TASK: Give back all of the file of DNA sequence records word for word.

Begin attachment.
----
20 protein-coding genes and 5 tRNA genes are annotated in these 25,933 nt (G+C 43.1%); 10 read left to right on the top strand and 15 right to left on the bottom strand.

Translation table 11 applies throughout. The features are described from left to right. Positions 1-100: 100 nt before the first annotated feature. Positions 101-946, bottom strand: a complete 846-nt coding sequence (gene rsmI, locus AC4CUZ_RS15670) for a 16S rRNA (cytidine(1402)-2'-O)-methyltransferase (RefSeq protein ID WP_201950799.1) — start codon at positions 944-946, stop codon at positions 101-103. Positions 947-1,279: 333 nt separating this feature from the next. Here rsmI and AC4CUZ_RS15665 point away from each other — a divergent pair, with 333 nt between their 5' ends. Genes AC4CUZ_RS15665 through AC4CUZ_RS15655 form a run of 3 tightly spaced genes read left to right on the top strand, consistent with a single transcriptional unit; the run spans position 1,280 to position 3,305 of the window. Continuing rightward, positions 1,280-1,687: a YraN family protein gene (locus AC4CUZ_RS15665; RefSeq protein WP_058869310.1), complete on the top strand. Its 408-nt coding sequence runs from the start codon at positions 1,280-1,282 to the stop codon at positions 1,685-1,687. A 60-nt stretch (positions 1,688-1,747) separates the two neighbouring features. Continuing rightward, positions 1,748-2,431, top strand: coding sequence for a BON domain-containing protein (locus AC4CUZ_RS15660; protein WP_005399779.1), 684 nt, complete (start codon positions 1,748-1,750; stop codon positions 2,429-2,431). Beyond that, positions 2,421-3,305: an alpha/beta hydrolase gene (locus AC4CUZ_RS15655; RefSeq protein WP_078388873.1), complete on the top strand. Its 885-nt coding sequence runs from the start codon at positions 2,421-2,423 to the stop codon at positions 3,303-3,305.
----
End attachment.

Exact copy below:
20 protein-coding genes and 5 tRNA genes are annotated in these 25,933 nt (G+C 43.1%); 10 read left to right on the top strand and 15 right to left on the bottom strand.

Translation table 11 applies throughout. The features are described from left to right. Positions 1-100: 100 nt before the first annotated feature. Positions 101-946, bottom strand: a complete 846-nt coding sequence (gene rsmI, locus AC4CUZ_RS15670) for a 16S rRNA (cytidine(1402)-2'-O)-methyltransferase (RefSeq protein ID WP_201950799.1) — start codon at positions 944-946, stop codon at positions 101-103. Positions 947-1,279: 333 nt separating this feature from the next. Here rsmI and AC4CUZ_RS15665 point away from each other — a divergent pair, with 333 nt between their 5' ends. Genes AC4CUZ_RS15665 through AC4CUZ_RS15655 form a run of 3 tightly spaced genes read left to right on the top strand, consistent with a single transcriptional unit; the run spans position 1,280 to position 3,305 of the window. Continuing rightward, positions 1,280-1,687: a YraN family protein gene (locus AC4CUZ_RS15665; RefSeq protein WP_058869310.1), complete on the top strand. Its 408-nt coding sequence runs from the start codon at positions 1,280-1,282 to the stop codon at positions 1,685-1,687. A 60-nt stretch (positions 1,688-1,747) separates the two neighbouring features. Continuing rightward, positions 1,748-2,431, top strand: coding sequence for a BON domain-containing protein (locus AC4CUZ_RS15660; protein WP_005399779.1), 684 nt, complete (start codon positions 1,748-1,750; stop codon positions 2,429-2,431). Beyond that, positions 2,421-3,305: an alpha/beta hydrolase gene (locus AC4CUZ_RS15655; RefSeq protein WP_078388873.1), complete on the top strand. Its 885-nt coding sequence runs from the start codon at positions 2,421-2,423 to the stop codon at positions 3,303-3,305.